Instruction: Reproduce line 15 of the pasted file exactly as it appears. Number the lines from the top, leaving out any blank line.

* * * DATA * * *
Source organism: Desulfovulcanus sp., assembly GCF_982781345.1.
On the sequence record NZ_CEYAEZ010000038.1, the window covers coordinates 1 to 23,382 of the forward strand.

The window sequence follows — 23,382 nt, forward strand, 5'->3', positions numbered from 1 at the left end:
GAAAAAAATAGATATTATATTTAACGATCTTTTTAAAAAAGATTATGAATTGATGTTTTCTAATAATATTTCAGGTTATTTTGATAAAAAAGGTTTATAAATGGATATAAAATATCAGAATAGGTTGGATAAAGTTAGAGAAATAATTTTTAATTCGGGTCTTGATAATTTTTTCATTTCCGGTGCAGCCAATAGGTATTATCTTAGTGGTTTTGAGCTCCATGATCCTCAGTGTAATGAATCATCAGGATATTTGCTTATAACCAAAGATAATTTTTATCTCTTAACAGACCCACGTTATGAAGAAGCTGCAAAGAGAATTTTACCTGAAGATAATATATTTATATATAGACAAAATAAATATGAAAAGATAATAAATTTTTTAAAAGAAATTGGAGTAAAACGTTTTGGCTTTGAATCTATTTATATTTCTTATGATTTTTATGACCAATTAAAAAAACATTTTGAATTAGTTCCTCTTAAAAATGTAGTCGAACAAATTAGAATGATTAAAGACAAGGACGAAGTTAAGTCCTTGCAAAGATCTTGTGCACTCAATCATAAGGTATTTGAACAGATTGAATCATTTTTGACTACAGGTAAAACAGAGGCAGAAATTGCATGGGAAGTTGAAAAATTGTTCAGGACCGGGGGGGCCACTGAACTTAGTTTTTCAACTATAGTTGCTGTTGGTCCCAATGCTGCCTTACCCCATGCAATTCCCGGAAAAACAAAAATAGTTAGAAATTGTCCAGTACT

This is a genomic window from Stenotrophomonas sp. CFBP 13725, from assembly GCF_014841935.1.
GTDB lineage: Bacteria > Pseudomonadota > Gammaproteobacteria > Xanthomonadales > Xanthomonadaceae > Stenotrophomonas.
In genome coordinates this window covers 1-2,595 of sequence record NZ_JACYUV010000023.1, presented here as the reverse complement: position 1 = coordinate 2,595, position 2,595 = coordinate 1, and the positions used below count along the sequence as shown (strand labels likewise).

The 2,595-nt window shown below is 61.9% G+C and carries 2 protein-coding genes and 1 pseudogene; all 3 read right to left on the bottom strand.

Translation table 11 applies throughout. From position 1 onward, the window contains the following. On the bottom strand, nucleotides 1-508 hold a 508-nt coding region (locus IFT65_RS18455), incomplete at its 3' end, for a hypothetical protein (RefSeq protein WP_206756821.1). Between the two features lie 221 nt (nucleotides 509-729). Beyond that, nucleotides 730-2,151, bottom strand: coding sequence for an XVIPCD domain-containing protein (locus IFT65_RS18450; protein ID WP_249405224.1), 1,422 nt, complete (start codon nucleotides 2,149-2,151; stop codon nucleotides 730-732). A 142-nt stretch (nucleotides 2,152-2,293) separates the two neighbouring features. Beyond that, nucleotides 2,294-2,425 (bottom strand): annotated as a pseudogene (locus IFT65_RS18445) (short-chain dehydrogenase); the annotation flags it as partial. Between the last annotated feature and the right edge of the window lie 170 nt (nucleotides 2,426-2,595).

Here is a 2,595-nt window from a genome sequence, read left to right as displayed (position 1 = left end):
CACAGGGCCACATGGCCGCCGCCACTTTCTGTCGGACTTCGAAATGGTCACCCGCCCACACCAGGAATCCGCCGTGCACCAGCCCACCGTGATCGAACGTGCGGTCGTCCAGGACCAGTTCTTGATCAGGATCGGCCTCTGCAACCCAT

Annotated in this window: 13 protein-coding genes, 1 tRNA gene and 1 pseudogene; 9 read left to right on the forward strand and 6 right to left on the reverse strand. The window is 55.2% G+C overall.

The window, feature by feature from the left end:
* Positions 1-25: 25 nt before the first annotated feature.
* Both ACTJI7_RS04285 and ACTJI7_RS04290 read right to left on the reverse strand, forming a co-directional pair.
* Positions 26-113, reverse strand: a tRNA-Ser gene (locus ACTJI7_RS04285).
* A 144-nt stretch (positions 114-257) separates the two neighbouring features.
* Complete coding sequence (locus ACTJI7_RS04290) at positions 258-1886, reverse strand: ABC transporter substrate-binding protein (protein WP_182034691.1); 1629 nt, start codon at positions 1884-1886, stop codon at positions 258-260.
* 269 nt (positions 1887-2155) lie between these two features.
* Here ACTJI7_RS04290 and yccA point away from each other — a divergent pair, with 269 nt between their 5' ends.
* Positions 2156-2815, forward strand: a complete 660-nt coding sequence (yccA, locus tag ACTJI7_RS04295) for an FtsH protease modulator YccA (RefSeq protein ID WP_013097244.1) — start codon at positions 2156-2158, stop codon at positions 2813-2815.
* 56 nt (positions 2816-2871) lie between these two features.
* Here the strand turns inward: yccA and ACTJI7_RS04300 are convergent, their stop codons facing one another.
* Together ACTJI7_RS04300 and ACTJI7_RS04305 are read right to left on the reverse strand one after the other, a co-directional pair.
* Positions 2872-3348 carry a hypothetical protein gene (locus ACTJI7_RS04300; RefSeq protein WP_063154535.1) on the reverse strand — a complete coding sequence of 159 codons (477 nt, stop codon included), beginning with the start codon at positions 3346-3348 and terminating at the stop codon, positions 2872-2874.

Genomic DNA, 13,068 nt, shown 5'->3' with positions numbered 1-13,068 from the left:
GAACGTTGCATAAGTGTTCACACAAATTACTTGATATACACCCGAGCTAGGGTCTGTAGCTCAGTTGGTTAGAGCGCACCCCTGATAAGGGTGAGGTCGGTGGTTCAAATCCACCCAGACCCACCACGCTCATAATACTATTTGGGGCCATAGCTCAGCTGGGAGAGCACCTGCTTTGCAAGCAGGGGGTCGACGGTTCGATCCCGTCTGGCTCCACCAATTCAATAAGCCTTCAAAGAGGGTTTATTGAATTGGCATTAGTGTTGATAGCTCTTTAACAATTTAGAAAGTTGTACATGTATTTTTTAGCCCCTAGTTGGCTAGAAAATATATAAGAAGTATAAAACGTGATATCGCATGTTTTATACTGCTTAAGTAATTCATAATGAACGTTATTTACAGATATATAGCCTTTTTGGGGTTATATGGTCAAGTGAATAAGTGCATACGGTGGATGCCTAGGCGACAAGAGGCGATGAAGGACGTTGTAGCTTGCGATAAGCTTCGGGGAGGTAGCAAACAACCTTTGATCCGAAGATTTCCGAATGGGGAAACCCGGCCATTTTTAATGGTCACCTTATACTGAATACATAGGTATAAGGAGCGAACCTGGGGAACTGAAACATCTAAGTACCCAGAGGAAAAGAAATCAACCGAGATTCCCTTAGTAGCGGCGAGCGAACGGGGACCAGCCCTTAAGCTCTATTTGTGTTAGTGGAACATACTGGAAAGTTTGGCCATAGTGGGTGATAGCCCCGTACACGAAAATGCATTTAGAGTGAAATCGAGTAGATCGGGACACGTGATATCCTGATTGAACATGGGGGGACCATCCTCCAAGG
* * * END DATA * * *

* Both ACTJI7_RS04285 and ACTJI7_RS04290 read right to left on the reverse strand, forming a co-directional pair.